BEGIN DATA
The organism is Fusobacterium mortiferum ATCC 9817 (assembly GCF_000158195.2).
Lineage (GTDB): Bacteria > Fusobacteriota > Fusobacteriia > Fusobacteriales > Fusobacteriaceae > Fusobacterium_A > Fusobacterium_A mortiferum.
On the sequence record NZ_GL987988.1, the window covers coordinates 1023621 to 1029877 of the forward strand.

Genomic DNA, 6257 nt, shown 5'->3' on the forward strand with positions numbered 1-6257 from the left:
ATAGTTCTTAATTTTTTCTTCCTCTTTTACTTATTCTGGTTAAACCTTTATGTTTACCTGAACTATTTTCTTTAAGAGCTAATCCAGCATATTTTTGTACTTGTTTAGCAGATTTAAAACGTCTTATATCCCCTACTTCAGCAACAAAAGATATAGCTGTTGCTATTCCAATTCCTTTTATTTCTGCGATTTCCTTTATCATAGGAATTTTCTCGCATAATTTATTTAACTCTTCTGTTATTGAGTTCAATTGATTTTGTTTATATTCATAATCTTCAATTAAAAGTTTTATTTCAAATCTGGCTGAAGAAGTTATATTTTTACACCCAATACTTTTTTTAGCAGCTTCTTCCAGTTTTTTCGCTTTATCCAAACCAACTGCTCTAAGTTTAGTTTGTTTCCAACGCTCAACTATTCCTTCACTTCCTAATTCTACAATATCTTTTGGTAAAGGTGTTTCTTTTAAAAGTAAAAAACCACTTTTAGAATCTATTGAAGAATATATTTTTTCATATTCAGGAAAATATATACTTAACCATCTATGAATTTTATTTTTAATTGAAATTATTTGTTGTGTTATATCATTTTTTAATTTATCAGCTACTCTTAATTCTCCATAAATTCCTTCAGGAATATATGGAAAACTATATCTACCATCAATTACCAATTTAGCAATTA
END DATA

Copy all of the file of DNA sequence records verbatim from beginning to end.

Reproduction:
The organism is Fusobacterium mortiferum ATCC 9817 (assembly GCF_000158195.2).
Lineage (GTDB): Bacteria > Fusobacteriota > Fusobacteriia > Fusobacteriales > Fusobacteriaceae > Fusobacterium_A > Fusobacterium_A mortiferum.
On the sequence record NZ_GL987988.1, the window covers coordinates 1023621 to 1029877 of the forward strand.

Genomic DNA, 6257 nt, shown 5'->3' on the forward strand with positions numbered 1-6257 from the left:
ATAGTTCTTAATTTTTTCTTCCTCTTTTACTTATTCTGGTTAAACCTTTATGTTTACCTGAACTATTTTCTTTAAGAGCTAATCCAGCATATTTTTGTACTTGTTTAGCAGATTTAAAACGTCTTATATCCCCTACTTCAGCAACAAAAGATATAGCTGTTGCTATTCCAATTCCTTTTATTTCTGCGATTTCCTTTATCATAGGAATTTTCTCGCATAATTTATTTAACTCTTCTGTTATTGAGTTCAATTGATTTTGTTTATATTCATAATCTTCAATTAAAAGTTTTATTTCAAATCTGGCTGAAGAAGTTATATTTTTACACCCAATACTTTTTTTAGCAGCTTCTTCCAGTTTTTTCGCTTTATCCAAACCAACTGCTCTAAGTTTAGTTTGTTTCCAACGCTCAACTATTCCTTCACTTCCTAATTCTACAATATCTTTTGGTAAAGGTGTTTCTTTTAAAAGTAAAAAACCACTTTTAGAATCTATTGAAGAATATATTTTTTCATATTCAGGAAAATATATACTTAACCATCTATGAATTTTATTTTTAATTGAAATTATTTGTTGTGTTATATCATTTTTTAATTTATCAGCTACTCTTAATTCTCCATAAATTCCTTCAGGAATATATGGAAAACTATATCTACCATCAATTACCAATTTAGCAATTA